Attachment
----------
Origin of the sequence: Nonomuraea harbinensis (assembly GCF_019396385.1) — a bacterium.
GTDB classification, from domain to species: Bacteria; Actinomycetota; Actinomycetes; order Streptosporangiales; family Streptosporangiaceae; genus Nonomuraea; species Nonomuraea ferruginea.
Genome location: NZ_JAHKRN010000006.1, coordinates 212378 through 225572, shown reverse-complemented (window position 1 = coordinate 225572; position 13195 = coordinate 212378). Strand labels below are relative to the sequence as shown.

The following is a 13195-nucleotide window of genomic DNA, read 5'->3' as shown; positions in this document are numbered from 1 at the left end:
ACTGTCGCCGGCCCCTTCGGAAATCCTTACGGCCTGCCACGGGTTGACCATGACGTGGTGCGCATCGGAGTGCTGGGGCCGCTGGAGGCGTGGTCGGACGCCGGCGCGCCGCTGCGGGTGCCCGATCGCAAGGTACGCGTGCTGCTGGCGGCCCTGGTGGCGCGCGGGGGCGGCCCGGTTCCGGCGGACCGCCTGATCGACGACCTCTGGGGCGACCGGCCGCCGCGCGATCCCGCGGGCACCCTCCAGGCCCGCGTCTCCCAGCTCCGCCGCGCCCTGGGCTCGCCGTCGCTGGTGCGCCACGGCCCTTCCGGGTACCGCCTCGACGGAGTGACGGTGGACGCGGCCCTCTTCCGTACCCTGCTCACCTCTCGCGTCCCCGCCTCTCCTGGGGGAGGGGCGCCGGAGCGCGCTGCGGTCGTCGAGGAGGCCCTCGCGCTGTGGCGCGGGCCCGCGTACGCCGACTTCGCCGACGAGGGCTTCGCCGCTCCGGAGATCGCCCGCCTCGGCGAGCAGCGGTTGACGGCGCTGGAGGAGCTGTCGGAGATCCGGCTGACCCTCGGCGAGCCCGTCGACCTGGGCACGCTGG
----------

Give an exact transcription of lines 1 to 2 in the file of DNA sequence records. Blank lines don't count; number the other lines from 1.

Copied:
Origin of the sequence: Nonomuraea harbinensis (assembly GCF_019396385.1) — a bacterium.
GTDB classification, from domain to species: Bacteria; Actinomycetota; Actinomycetes; order Streptosporangiales; family Streptosporangiaceae; genus Nonomuraea; species Nonomuraea ferruginea.